career development

Visiting speaker: Lucie Johnston

October 20th, 2012 by Elise Guay | Posted in Blog | Comments Off on Visiting speaker: Lucie Johnston

On Thursday, September 27, we had our first guest speaker. Lucie Johnston is a member of the staff in the Career Development office. She specializes in getting jobs in the arts and humanities, and gave us insight into what we might do to prepare for getting jobs. She presented a powerpoint called “Introduction to Jobs, Networking, and Interns,” which included all kinds of information from what kinds of jobs are out there, to how much job experience we need to pique a publisher’s interest. She was very enthusiastic and answered any questions we had to the best of her abilities.
Lucie jumped right into her presentation by telling us which jobs are out there. She gave us a list ranging from editing to marketing to design, emphasizing that publishing is a diverse and cut-throat business, but that there are a lot of options out there. She suggested to start thinking about jobs, but not to jump to any conclusions just yet as we are only in the first weeks of the publishing course. This resonated with me because as soon as we started the design aspect, I leaned heavily towards that, but I also have skills in editing, so having a few options is a good idea. In regards to which job we would ultimately like to do, she told us not to be disheartened if we have to start off as a temp or a secretary because whatever skills we have will shine through and promotions are fairly easy.
The next section of Lucy’s presentation was in regards to which jobs would actually suit us. She gave us an anecdote about somebody who came to her and said they really wanted to be a teacher. They did some teaching experience and came back shortly after deciding they didn’t like children. She said to make sure that you emphasize your strong points and your skills. For example, someone who has experience in editing maybe should go for an editing job. One thing she did say is that you have to love your job, or it is going to be a very long struggle to get up every day. One of my biggest fears is that I will end up in a job that I absolutely despise. I think there are a lot of people my age who feel the same way. There are so many people, me included, with thousands in debt, and to have to take a job because we need to pay off the debt rather than because we love it is going to be a difficult thing to do.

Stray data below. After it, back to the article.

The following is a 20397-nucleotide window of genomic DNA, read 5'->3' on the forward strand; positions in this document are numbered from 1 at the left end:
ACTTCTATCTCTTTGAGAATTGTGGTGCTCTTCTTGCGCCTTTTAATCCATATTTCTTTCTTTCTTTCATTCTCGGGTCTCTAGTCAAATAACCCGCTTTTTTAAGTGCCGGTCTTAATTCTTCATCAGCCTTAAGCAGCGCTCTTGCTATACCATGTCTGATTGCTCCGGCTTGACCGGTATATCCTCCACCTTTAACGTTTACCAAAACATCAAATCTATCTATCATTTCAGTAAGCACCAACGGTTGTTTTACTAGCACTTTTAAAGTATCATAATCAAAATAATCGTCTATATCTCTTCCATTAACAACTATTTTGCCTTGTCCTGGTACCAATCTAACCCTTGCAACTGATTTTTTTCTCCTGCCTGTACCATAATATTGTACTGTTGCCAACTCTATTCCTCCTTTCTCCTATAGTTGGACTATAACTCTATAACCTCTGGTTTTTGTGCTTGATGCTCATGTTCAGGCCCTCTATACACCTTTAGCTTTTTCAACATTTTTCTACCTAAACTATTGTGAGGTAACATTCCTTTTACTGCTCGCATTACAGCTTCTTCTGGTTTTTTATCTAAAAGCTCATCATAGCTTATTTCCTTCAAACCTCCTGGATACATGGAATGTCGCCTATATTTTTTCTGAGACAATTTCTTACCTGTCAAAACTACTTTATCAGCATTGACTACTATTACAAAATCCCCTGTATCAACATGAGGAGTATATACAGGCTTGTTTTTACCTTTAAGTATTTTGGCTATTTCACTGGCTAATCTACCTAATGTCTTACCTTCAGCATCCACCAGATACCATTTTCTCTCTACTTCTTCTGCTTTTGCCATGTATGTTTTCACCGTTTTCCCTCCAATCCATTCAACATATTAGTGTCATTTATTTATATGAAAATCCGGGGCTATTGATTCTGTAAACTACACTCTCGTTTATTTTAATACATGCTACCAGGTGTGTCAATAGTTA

Lucy handed out a piece of paper with circles on it and said it was a fairly elementary exercise that was used to place your strengths and skills in categories and figure out where you got them from. However, she did give us a useful formula to follow which is the STAR formula. STAR stands for scene, task, action, and result. Basically, this is the formula you use when you go to interviews. Each part plays an important role in the interview process, but for example, the results part would mean having facts and figures about the company with which you are interviewing. With regards to interviews, she said to bring examples of your work with you to show at the end. For instance, depending on what type of job you are going for, you would be best to wait until the end and present your work to the potential employer then. This will be really impressive to them especially if they had not asked for it beforehand. This was a good activity to try and discover what your skills are.